MW: Is “Confirmation” rhythm changes?
BB: No, no, no, that’s Charlie Parker’s flag waver, that’s his masterpiece, even he said that. Oh man, that’s brilliant. There’s lot of amazing tunes, even Tin Pan Alley tunes that have lovely chords, but in jazz I don’t think there’s anything before it. That doesn’t mean that there weren’t other tunes just as complex, do you know what I mean? “Prelude to a Kiss,” Duke Ellington ain’t easy (rueful chuckle).
MW: So, you were using the same “Confirmation” chords when you wrote “Birdzeg”?
BB: Yes. I would sit down at the piano and play those chords [plays “Confirmation” on the piano]. I played those chords over and over because that helped me hear the line. “Birdzeg” wasn’t intened to be played without the bass and the piano playing the chord sequence, I enjoyed that, but I wouldn’t want to play like that all night. See, when I play blues, most of the time I play it like 12-bars, but sometimes I play things that are blues-like, that are not 12 bars, but it has all the tonal properties of blues music, but it’s not 12 bars.
MW: What does the title mean, Love’s Dream?
BB: Oh man, whew. That’s, whew (laughing). One of Trevor’s friends asked if it was like that tune by the classical musician, I think Franz Listz, who wrote a piece called “Liebestraum,” which is Love’s Dream. I wasn’t thinking about that then, at that point I was thinking of a romantic kind of thing, like what people mean when two people fall in love. It’s like you know better but you fall in love. My mother, and my elders used to say Yeh well you were just climbing fool’s hill, that’s what the old people say. You just go gaga, there’s no explanation for it, it’s just the dream of what love is about.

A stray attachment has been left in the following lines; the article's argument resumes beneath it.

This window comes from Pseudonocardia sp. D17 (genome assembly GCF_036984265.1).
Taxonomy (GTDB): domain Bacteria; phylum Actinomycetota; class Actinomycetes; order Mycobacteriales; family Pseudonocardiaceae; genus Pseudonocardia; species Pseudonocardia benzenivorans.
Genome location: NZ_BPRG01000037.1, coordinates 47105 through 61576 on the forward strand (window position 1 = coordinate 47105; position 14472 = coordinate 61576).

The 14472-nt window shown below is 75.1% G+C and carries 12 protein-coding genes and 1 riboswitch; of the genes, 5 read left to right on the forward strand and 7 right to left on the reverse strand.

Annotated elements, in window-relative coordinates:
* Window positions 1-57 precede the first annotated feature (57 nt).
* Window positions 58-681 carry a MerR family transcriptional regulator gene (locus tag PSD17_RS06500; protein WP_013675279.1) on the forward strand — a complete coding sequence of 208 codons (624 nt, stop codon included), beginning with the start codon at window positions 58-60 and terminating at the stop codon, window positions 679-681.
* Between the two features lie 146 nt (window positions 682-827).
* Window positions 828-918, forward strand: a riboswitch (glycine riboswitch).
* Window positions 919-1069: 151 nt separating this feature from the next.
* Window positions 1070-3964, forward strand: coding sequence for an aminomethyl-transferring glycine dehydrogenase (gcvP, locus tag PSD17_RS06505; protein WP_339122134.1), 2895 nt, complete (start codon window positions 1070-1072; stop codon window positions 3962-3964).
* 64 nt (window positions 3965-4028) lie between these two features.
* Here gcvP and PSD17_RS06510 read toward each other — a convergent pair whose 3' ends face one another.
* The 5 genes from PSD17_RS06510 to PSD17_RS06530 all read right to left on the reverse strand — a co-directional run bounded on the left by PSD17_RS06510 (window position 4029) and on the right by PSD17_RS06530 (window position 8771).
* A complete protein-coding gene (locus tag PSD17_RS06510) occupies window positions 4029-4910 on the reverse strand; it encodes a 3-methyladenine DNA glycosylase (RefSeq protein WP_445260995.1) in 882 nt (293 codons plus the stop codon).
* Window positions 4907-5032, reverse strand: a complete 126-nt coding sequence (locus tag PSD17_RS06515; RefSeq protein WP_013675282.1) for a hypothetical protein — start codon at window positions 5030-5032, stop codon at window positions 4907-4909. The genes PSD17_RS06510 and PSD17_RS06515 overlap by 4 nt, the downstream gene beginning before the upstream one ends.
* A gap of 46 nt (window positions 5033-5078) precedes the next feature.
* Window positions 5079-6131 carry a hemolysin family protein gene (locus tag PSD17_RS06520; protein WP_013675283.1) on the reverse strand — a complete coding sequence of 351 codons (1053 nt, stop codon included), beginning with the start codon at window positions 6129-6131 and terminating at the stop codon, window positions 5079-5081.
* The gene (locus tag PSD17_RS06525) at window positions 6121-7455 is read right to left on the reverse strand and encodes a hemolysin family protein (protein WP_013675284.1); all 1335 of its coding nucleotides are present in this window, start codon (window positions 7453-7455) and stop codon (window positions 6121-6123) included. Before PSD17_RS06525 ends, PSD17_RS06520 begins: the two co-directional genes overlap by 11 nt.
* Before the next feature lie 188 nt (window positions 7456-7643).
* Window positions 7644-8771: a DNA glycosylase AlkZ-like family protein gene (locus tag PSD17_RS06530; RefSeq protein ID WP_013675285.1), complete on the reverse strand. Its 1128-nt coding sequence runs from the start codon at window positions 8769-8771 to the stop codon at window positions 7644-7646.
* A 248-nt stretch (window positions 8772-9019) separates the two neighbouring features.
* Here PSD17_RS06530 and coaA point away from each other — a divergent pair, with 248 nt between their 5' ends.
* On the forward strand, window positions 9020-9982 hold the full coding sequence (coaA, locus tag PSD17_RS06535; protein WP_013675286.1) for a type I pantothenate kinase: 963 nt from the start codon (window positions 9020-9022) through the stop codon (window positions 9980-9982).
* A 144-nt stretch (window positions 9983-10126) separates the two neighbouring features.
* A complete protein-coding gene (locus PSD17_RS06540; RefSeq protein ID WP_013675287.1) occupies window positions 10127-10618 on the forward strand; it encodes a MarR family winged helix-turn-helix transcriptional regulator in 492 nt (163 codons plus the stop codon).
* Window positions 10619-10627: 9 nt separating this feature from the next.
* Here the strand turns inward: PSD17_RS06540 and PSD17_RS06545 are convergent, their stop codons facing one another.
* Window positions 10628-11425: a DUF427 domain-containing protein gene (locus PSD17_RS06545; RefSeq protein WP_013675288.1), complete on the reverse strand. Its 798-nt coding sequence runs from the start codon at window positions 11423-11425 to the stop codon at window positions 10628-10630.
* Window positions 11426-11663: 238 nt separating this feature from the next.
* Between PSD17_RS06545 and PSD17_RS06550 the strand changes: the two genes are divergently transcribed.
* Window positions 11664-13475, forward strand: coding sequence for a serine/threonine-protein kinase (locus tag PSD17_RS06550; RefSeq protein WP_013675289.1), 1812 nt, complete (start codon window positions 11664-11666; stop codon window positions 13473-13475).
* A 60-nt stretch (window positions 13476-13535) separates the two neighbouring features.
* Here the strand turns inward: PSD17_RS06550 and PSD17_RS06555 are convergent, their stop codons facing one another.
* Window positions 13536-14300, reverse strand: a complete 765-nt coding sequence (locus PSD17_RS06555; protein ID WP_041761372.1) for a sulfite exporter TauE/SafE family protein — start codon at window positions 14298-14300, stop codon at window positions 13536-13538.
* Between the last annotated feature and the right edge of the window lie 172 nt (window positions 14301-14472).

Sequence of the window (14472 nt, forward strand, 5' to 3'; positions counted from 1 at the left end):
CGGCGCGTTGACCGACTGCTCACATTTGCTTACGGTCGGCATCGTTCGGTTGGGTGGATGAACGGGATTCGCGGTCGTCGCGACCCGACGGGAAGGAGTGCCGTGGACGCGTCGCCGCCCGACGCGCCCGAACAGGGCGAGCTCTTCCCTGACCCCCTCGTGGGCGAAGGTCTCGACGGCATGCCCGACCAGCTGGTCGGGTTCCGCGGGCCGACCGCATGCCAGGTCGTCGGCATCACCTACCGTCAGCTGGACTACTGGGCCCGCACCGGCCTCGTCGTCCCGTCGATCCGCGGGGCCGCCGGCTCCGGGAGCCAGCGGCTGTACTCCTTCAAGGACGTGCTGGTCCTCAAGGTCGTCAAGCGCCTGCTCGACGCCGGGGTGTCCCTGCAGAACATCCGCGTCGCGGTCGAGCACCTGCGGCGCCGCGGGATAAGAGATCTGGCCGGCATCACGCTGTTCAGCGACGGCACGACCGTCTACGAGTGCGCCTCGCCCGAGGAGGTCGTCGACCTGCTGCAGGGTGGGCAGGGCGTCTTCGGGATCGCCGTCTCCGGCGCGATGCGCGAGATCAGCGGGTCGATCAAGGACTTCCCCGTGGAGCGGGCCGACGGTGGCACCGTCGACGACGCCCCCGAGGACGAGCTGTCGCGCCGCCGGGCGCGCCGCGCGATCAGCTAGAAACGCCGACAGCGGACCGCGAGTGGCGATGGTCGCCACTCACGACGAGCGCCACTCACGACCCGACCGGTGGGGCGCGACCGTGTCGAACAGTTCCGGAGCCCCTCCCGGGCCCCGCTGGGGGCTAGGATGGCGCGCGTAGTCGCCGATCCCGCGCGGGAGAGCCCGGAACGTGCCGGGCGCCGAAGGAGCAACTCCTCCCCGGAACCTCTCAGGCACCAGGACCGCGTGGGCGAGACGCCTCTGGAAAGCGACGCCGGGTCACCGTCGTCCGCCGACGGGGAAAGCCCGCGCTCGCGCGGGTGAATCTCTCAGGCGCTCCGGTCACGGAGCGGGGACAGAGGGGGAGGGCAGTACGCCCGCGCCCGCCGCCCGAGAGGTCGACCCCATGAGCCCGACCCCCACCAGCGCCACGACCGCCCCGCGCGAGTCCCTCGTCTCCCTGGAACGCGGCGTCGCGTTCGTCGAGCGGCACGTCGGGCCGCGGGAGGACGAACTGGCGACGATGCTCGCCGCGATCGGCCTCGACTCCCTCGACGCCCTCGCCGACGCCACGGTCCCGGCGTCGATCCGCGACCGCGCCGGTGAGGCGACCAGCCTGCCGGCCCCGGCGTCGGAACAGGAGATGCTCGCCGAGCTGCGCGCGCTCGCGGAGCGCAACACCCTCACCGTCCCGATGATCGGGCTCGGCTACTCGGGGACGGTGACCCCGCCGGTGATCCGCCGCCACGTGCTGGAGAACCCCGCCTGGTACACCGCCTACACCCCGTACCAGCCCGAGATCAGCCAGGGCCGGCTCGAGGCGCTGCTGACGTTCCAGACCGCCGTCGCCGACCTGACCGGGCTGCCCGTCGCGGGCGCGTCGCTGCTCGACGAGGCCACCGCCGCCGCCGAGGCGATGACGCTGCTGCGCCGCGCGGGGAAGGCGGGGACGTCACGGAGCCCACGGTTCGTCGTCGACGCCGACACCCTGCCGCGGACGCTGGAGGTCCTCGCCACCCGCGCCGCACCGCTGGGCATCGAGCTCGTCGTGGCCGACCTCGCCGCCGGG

Bobby Bradford Interview — She — Track 2
MW: Let’s talk about “She.”
BB: Okay. Well that was originally recorded as “Woman” and that’s on one of those records with Bob Thiele, and they kept moving the publishing around to different people, and right now, you see, when that record is being played some place, I never get a nickel of that, it’s been screwed around, it’s been subletted to Hokey Dokey, and that’s the way they do and I never see a nickel of that. So, anytime that I have recorded or played it since, like when I play it on concerts in Europe where you have to itemize what you played on the concert, I call it “She.” And the money comes right directly to Gethsemane Music. I said something to Bob Thiele about it when I made that record Dedicated to Malcolm X with David Murray and I said Hey, what’s happening? and he said Well it doesn’t amount to much money, and I said I don’t care what it is, I want it! If it’s a nickel, I want it. And he got pissed off, we were having a conversation and he walked off, it really ruffled his feathers.
MW: So, “She/Woman,” what’s the form?
BB: It doesn’t have a form, either. It’s a very short melody. You couldn’t call it AABA or any of that, it’s only about ten bars long. Now, let’s look at the melody [he pulls out the sheet, and counts the bars] Oh, it’s twelve bars long, but it’s not a blues.
MW: So, when you originally wrote it you didn’t put bar lines?
BB: I don’t think I had bar lines, I just had phrases. See when I copyrighted it I put in the bar lines, because you have to send them something.
MW: At one time was this tune called “Omen”? You told me that, ages ago.
BB: Oh, yeh! At first it was “Woe-man,” I don’t know who changed it, maybe somebody at the record company. I had it written down, you know, like in the Bible it says Woe unto you or whoever. I was just being silly, but that’s what it was. And then when it came out they had it changed and so everybody would ask me what woman was that you were thinking about, (laughter).
MW: When did you write it?
BB: I probably wrote it six months before we made that first record on Flying Dutchman FLIGHT FOR FOUR. See, if I had written it earlier we would have used it on our first record that we made that came out on Revelation.
MW: And when you write a tune like that, do you specify the instrumentation?
BB: No, I play that whatever. Of course, most of the time when me and John were going to do anything I wasn’t thinking any bigger than a quartet, ever, you know? We always wanted some material that we could get off on. Like when I was working with Trevor, all those tunes I wrote in Europe were tunes that two horns can play and generate some feeling and just bang.
MW: You once told me that “Woman” was your best effort as a composer.